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It's every director's nightmare: to return home without your material. This is exactly what happened to director Rob Smits. At the beginning of Room 2017 we find him in a hotel room in Taipei. He has just returned from a trip to the Yanomami Indians in the deep green of Venezuela. Few men with a camera had spent time with this fierce tribe before him. But money talks, even in the wildest jungle, and on the day of his departure all but one of Smits' tapes were confiscated.
Drifting through Taipei, capturing cityscapes that express his disorientation in a way that reminds us of Wenders' documentary Tokyo-Ga, Smits has to ask himself the desperate question: 'How to make a film with no footageω'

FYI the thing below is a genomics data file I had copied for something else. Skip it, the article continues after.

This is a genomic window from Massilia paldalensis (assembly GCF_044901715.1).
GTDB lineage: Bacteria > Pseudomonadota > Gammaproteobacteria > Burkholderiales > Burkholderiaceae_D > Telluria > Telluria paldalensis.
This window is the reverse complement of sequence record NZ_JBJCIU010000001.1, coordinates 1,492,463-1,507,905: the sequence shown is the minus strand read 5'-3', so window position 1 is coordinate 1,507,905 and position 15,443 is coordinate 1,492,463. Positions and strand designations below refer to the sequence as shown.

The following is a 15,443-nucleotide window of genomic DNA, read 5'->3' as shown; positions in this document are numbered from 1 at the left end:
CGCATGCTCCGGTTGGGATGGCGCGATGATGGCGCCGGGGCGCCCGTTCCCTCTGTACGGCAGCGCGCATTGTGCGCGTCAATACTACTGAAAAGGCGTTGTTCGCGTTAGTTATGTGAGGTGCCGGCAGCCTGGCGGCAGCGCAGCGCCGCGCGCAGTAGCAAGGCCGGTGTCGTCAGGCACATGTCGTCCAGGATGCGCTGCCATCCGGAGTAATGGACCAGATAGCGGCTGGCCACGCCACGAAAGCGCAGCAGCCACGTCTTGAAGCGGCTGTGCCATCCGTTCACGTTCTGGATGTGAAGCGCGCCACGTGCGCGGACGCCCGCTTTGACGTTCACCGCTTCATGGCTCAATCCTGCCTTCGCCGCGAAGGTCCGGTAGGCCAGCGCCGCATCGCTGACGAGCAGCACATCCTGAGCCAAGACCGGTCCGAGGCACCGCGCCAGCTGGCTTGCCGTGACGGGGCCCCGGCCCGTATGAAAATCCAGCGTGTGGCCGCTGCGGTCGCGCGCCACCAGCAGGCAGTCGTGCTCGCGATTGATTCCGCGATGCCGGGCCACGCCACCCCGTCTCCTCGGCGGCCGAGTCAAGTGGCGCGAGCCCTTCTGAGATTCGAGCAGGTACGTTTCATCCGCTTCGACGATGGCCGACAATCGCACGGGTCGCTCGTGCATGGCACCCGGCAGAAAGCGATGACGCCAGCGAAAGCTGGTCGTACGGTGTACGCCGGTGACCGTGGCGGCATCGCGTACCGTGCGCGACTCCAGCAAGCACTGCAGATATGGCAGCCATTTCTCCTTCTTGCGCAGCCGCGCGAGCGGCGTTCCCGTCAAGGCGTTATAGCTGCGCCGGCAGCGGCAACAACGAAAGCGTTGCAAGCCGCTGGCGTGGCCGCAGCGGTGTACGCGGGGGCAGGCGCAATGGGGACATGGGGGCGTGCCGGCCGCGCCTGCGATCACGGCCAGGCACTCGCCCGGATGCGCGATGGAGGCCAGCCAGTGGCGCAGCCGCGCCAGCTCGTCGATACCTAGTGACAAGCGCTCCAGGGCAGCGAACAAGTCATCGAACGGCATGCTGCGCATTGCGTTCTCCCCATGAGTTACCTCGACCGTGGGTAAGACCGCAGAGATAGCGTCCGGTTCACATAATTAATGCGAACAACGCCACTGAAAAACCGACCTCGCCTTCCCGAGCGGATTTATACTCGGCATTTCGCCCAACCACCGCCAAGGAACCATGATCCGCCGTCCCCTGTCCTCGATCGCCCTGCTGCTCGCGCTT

Room 2017 is not only a highly inventive MiniMovie about creating a visual story from scrap, but also a contemplation on identity in a world where escaping the rat race has become all but impossible.
We see the truly nerve-wrecking story of a man trying to regain what he was out to lose in the first place. With Room 2017, Smits turns a hopeless failure into a brilliant film.